MIDDLEBURY, Vt.- Alison Brady grew up in the dairy country of Wisconsin. Now a senior at Middlebury College in Vermont, she is investigating how regional cooperative efforts in New England, together with federal and state governments, have affected Vermont dairy farmers from the Great Depression to the present day.
“Despite coming from a huge dairy state, farmers from my part of the country in Wisconsin suffer, in ways similar to Vermont dairy farmers, from variations in milk supply and demand as well as imperfect pricing systems,” Brady said. “I’ve always had dairy-related issues in the back of my mind, both living in Wisconsin and since I moved to Vermont four years ago. I really do love the dairy culture in these two states, so my natural tendency is to want to do something to protect and help dairy farmers in both places.”
Brady, a history major, originally intended to make her project an overview history of dairy farming in Vermont, but her studies stimulated an evolving interest in the modern-day effectiveness of dairy policy. She has turned her focus toward the formation of dairy cooperatives in Vermont, and the impact they have had on the industry. By researching organized efforts such as the Northeast Dairy Compact Commission, a congressionally authorized commission from 1997 to 2001 that set price floors for beverage milk, she hopes to gain a broader view of what governmental and cooperative efforts have done to stabilize the dairy supply and enhance farm prices for Vermont dairy farmers. She will look at several pricing approaches that are part of federal policy, such as dairy price supports, federal milk market orders for pooling milk and deciding how it should be best used for market, and price discovery mechanisms, which help decide how much farmers should be compensated for the milk they supply annually.
To conduct her research, Brady received a 2005-2006 Middlebury College Academic Outreach Endowment Grant for Service-Learning from the college’s Alliance for Civic Engagement office. The grant will help cover costs for several endeavors related to her study, including travel statewide to interview longtime dairy farmers, extension agents, local milk product manufacturers, educators and agricultural policy-makers. In addition, she is designing and hopes to mail a two-page survey to as many as 500 Vermont dairy farmers, and is making plans for an educational exhibition booth for youngsters.
“Alison focused her initial research on the dairy herd buy-out of the late 1980s and its consequences. By combining a study of the Vermont dairy industry and the relationship between dairy farmers and their communities, she hopes to contribute to a better understanding of the industry’s problems, and suggest guidelines for the future,” said Middlebury College Professor of American History Travis Jacobs, who is Brady’s academic advisor. “It’s an excellent example of a service-learning project and academic outreach.”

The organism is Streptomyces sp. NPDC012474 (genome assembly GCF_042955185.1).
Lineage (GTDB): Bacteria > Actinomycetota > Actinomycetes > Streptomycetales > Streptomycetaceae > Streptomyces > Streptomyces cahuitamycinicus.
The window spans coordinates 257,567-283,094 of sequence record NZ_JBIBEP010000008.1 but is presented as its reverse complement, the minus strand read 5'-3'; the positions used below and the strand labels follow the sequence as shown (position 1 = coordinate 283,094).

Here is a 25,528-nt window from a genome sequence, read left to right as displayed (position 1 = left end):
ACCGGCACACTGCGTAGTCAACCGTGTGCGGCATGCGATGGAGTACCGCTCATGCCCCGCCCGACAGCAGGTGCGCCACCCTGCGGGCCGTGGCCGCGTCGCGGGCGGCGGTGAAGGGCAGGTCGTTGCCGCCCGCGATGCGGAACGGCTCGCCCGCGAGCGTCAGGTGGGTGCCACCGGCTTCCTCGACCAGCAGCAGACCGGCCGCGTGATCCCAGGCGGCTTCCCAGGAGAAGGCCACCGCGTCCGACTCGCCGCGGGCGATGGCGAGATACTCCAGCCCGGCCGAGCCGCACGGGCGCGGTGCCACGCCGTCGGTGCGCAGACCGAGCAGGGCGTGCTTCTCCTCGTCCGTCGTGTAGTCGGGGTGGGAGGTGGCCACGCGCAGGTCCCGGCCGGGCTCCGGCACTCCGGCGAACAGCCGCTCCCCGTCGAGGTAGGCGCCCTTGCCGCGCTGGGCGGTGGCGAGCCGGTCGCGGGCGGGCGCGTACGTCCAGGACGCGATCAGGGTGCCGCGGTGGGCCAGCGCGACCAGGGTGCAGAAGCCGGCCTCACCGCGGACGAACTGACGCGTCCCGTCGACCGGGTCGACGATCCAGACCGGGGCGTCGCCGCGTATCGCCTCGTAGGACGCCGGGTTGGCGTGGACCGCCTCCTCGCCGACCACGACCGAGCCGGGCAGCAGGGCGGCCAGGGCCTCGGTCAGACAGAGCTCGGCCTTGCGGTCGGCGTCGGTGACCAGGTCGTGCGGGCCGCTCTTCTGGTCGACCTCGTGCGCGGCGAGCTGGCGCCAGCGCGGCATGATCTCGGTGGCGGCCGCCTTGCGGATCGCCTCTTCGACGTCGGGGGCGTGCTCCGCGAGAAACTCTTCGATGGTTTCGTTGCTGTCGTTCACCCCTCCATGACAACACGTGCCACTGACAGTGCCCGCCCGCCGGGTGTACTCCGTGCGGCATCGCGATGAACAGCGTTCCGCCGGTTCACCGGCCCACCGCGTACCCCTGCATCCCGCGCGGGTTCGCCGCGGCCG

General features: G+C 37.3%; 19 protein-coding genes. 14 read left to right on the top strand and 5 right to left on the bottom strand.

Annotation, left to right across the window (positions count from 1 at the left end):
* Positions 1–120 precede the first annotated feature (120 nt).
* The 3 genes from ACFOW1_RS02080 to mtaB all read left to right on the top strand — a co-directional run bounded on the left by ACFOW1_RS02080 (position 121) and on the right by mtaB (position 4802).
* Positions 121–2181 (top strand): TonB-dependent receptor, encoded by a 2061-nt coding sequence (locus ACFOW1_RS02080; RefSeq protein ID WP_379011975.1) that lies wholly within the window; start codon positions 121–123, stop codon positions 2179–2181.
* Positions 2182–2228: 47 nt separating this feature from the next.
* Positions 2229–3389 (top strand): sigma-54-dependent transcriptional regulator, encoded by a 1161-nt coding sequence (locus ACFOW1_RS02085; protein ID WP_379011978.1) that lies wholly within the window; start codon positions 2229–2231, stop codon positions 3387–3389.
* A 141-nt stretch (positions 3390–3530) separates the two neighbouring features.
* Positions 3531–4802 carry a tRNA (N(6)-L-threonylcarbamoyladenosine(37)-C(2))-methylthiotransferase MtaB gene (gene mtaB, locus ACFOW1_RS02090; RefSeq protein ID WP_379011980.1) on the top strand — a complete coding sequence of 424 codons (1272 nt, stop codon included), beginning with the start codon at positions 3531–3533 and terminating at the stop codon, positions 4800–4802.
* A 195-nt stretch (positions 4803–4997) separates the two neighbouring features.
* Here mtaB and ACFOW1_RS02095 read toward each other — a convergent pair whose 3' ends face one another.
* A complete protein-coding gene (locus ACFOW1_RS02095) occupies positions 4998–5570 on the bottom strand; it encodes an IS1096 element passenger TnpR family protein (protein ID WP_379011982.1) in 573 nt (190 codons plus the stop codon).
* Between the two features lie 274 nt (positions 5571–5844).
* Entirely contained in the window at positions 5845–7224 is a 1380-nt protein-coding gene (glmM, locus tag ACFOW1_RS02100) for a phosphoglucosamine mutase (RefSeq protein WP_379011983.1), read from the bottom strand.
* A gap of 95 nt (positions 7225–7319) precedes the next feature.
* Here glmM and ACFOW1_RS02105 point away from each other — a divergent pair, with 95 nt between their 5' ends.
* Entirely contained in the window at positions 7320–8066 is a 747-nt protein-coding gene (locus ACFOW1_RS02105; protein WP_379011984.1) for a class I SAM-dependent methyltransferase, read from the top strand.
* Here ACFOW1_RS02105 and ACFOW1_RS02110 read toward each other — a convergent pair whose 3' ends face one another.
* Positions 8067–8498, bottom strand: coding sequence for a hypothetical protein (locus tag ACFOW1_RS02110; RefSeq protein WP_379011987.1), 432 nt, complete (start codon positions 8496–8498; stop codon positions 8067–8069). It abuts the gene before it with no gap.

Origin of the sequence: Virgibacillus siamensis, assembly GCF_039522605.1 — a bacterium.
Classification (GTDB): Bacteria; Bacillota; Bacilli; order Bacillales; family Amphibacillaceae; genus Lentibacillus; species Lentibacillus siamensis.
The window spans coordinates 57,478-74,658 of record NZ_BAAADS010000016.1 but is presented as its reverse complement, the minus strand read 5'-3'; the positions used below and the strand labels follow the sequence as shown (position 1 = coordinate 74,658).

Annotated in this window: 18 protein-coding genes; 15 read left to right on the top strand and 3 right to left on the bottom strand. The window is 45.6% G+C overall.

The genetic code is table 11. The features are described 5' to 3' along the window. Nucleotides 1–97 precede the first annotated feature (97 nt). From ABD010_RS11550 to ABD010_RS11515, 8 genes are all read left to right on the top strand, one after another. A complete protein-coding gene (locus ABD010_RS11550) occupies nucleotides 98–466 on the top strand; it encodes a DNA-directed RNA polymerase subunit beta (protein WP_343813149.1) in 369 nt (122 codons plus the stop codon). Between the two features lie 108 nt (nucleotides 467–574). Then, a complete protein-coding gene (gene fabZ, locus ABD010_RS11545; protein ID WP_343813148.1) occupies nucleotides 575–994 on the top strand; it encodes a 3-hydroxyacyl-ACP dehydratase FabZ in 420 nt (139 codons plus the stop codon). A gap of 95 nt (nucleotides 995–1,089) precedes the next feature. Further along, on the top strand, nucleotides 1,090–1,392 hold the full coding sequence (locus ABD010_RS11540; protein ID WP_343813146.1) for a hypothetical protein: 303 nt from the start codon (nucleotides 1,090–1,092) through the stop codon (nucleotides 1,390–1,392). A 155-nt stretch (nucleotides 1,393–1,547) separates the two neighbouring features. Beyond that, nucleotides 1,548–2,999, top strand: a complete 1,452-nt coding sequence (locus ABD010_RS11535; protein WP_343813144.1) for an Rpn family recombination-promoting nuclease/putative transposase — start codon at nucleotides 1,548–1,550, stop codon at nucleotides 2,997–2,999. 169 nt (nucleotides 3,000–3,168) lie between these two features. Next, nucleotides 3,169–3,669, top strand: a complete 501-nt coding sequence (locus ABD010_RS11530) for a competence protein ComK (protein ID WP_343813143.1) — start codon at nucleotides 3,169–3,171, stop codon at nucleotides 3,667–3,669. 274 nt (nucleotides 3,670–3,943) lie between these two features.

With Jacobs’ help, Brady is building a network of contacts in the state’s agricultural community. She consults with agricultural economist Ken Becker, who was raised on a dairy farm outside Albany, New York, and is now a lecturer on dairy economics and co-director of the Master of Public Administration Program at the University of Vermont; his extensive experience in micro-economics and the implementation of agricultural policy has helped Brady understand current policies that affect Vermont dairying.
“It’s exciting to work with someone like Alison, who is interested in the dairy industry and understands that it’s an essential part of regional history,” said Becker. “She has amazing motivation for the project and is willing to stretch all envelopes to get what she needs.”
Brady’s survey will be designed to encourage farmers to share their family histories and dairying anecdotes, viewpoints on why they farm and whether or not they plan to continue, and personal perspectives and concerns about Vermont’s dairy future.
Next June, Brady plans to participate at the state’s Vermont Dairy Day, an annual celebration held in the capital city of Montpelier. The event targets young students and offers educational outreach, team games and other activities, and a sampling of Vermont dairy products. Brady will create an educational exhibit for the fair day, and offer information on various aspects of Vermont dairying. As part of her exhibit, she hopes to introduce “Cow Bingo,” a game featured at a Wisconsin celebration called River Falls Days, held annually in her hometown.
“If at the end of this project my research has given something helpful to dairy farmers, dairy cooperatives, and others who work with Vermont’s dairy industry, then I would feel as though I had accomplished my initial goal,” said Brady. “Dairying is really important to Wisconsin, too, so it would be great if I could apply my research and knowledge from this project somehow back home.”